COVID-19: Year 2 in Review

ContagionContagion, December 2021 (Vol. 06, No. 6)

A reflection on the wins and setbacks in the second year of our pandemic, 2021.

Two years. It has been 2 years since the world learned about a novel coronavirus causing pneumonia in Wuhan, China. That’s it—only 2 years! As I write this, the news cycle has turned grim again with a focus on the Omicron variant of concern and the many unknowns that it presents. Some people are asking if we are starting all over again. We aren’t—and I thought it is worth a brief review of how far we have come in that time.

When 2020 started, SARS-CoV-2 and the disease it caused didn’t have names. It was quickly determined that it spreads from person-to-person, but the mode of transmission was unknown. Tests for detecting SARS-CoV-2 were initially fumbled in the US, then developed and implemented across laboratories. Testing capacity was limited and many cases were diagnosed without laboratory confirmation. Repurposed medications were tried as therapeutics but most failed.

There were some therapeutic highlights for the treatment of hospitalized patients. Remdesivir and baricitinib received Emergency Use Authorizations (EUA) and remdesivir was eventually FDA-approved, though it did not demonstrate a mortality benefit.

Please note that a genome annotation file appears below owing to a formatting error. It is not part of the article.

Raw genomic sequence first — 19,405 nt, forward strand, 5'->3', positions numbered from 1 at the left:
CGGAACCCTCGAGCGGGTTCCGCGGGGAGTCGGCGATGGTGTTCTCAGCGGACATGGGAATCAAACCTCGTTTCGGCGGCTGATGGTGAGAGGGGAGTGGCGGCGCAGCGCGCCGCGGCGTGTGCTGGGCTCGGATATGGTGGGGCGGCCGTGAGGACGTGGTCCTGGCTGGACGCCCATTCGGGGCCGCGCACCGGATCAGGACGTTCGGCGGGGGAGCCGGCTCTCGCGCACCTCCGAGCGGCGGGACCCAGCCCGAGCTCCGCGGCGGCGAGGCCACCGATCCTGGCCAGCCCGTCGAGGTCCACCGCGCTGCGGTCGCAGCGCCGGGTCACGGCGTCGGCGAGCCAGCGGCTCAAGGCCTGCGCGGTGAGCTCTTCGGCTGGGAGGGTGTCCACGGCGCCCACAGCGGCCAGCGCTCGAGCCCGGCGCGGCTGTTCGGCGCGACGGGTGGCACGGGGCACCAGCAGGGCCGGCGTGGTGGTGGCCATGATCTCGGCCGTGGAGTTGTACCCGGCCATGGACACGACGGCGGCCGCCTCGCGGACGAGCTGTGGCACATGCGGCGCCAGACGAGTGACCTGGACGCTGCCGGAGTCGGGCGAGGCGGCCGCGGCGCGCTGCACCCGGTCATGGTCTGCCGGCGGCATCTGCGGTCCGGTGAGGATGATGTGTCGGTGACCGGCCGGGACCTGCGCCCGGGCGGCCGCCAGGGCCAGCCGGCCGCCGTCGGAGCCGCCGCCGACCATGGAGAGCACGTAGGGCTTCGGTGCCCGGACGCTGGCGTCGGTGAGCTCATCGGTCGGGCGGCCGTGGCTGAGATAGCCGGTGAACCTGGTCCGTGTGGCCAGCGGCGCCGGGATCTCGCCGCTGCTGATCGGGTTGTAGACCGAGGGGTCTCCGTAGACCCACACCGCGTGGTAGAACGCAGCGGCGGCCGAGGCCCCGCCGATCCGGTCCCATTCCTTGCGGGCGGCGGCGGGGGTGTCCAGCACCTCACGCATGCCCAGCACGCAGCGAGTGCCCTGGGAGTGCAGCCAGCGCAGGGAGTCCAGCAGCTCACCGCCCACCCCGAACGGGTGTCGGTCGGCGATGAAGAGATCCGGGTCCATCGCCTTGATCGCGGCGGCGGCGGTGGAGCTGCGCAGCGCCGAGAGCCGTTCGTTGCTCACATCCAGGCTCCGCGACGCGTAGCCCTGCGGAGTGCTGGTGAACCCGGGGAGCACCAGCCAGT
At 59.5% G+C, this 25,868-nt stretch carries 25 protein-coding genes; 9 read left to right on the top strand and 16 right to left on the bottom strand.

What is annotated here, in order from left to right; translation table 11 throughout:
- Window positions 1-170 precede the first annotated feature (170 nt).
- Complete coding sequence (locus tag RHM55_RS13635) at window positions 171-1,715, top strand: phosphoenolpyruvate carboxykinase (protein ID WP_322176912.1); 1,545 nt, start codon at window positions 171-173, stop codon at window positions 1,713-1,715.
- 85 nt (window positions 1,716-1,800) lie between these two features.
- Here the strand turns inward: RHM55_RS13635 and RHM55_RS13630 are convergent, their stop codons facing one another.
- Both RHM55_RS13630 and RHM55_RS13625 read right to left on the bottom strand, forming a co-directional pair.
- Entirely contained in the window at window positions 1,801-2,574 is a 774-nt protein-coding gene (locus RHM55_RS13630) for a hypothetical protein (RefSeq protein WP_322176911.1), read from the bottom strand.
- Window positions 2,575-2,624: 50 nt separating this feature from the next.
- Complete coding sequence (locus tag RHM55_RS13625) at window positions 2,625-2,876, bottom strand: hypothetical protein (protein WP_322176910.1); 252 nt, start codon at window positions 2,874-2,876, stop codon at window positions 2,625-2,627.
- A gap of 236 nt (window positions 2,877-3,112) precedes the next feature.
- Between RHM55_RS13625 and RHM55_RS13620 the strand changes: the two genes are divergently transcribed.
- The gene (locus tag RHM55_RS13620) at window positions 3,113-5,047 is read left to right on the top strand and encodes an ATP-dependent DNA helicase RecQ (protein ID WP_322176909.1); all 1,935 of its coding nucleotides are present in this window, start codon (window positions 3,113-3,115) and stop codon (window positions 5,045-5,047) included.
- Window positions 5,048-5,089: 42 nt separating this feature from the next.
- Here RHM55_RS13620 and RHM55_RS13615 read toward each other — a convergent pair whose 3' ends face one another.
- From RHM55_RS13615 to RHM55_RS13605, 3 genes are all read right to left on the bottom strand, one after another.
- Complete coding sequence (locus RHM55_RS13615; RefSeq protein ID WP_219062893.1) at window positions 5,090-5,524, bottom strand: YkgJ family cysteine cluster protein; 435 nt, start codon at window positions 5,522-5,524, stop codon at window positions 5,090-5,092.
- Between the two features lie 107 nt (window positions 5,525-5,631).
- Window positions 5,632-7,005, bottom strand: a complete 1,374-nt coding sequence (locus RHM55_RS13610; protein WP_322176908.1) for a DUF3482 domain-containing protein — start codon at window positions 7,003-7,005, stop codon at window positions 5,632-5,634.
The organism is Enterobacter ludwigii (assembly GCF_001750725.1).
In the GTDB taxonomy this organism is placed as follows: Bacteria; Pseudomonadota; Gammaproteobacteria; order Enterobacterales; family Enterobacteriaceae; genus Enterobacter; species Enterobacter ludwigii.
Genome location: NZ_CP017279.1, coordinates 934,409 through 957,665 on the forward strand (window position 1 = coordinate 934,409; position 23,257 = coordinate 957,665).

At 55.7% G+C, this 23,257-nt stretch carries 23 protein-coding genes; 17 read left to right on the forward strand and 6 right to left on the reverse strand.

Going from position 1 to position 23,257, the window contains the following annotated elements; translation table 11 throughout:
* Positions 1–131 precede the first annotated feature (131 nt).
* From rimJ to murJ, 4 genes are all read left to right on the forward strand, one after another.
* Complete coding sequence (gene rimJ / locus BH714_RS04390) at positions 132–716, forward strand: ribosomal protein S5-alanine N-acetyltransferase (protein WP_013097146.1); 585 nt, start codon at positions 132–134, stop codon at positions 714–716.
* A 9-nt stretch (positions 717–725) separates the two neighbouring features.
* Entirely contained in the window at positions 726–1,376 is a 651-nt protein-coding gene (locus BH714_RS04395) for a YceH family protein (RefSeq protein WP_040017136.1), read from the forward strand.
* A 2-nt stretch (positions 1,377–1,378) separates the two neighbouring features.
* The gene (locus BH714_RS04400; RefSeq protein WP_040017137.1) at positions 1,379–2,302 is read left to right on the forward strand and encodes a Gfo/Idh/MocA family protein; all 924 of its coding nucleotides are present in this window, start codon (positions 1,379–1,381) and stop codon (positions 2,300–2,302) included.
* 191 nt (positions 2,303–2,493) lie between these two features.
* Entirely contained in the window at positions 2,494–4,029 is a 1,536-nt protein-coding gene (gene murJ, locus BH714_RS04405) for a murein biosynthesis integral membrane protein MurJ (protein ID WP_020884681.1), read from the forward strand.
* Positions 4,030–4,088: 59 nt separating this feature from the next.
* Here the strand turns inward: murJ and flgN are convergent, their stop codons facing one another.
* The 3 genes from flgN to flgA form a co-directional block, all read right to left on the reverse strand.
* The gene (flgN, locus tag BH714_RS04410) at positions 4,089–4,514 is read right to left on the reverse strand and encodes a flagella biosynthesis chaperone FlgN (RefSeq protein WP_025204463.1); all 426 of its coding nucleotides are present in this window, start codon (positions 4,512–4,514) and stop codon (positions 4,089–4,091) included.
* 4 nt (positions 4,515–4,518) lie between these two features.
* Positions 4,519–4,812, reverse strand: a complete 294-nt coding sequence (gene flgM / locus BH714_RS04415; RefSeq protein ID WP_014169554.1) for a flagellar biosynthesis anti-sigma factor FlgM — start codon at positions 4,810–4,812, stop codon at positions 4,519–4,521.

In 2021, multiple vaccines became available and have since been given to most eligible Americans. Further research led to the discovery of the roles of IL-6 antagonists and tofacitinib for inpatients with severe COVID-19. Outpatient therapies with monoclonal antibodies were developed, giving clinicians needed options to prevent hospitalizations and death for people not sick enough to require admission. Booster vaccine doses were studied, evaluated, and recommended, including heterologous combinations that improve responses for patients receiving some vaccines.

Testing capacity issues have mostly resolved, and while cost remains an issue, at-home rapid antigen tests allow people to self-test, empowering decision-making to help us protect each other. Finally, oral regimens are becoming available, with 2 oral antivirals possibly being authorized and promising data around fluvoxamine, an inexpensive, widely available generic medication.

We are not starting over again. We know so much more now. As a respiratory virus that is transmitted by aerosols, we know that ventilation and masking decrease SARS-CoV-2 infections. Contact transmission is either extremely rare or absent, and we aren’t wiping down pizza boxes with sanitizer anymore (was it just me?). The Delta variant and its increased transmissibility was a big shock to our system, but our vaccines and therapeutics held.

Omicron and future variants will not eliminate all of our previous gains. In their quest to replicate and spread, viruses mutate. New variants are inevitable. Complete immune escape may not be an impossibility, but it is an unlikely one. Large portions of the population have some degree of immunity through either vaccination or infection. In a worst-case scenario, new mRNA vaccines can be quickly developed, but for now let’s turn our focus to addressing the problem that is most likely to keep us in this mess: improving vaccine equity worldwide. The latest variant is only the most recent and will be followed by others until we vaccinate the world.

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